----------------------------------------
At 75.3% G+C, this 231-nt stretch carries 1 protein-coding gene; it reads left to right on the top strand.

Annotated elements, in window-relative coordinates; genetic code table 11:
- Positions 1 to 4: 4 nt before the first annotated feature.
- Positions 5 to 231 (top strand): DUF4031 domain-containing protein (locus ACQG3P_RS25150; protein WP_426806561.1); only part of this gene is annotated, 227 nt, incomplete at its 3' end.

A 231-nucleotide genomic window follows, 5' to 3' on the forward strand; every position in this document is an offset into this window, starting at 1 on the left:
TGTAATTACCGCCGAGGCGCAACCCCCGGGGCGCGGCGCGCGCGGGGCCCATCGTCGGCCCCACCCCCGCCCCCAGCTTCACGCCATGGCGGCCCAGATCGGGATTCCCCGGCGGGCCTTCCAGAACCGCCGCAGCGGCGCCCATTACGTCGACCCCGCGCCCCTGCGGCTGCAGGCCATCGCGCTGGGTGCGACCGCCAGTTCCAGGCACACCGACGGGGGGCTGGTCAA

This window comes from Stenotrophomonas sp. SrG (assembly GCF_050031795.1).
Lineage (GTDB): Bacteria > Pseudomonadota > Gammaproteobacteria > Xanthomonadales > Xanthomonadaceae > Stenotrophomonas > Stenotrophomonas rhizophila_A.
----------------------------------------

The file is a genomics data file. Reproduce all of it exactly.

At 75.3% G+C, this 231-nt stretch carries 1 protein-coding gene; it reads left to right on the top strand.

Annotated elements, in window-relative coordinates; genetic code table 11:
- Positions 1 to 4: 4 nt before the first annotated feature.
- Positions 5 to 231 (top strand): DUF4031 domain-containing protein (locus ACQG3P_RS25150; protein WP_426806561.1); only part of this gene is annotated, 227 nt, incomplete at its 3' end.

A 231-nucleotide genomic window follows, 5' to 3' on the forward strand; every position in this document is an offset into this window, starting at 1 on the left:
TGTAATTACCGCCGAGGCGCAACCCCCGGGGCGCGGCGCGCGCGGGGCCCATCGTCGGCCCCACCCCCGCCCCCAGCTTCACGCCATGGCGGCCCAGATCGGGATTCCCCGGCGGGCCTTCCAGAACCGCCGCAGCGGCGCCCATTACGTCGACCCCGCGCCCCTGCGGCTGCAGGCCATCGCGCTGGGTGCGACCGCCAGTTCCAGGCACACCGACGGGGGGCTGGTCAA

This window comes from Stenotrophomonas sp. SrG (assembly GCF_050031795.1).
Lineage (GTDB): Bacteria > Pseudomonadota > Gammaproteobacteria > Xanthomonadales > Xanthomonadaceae > Stenotrophomonas > Stenotrophomonas rhizophila_A.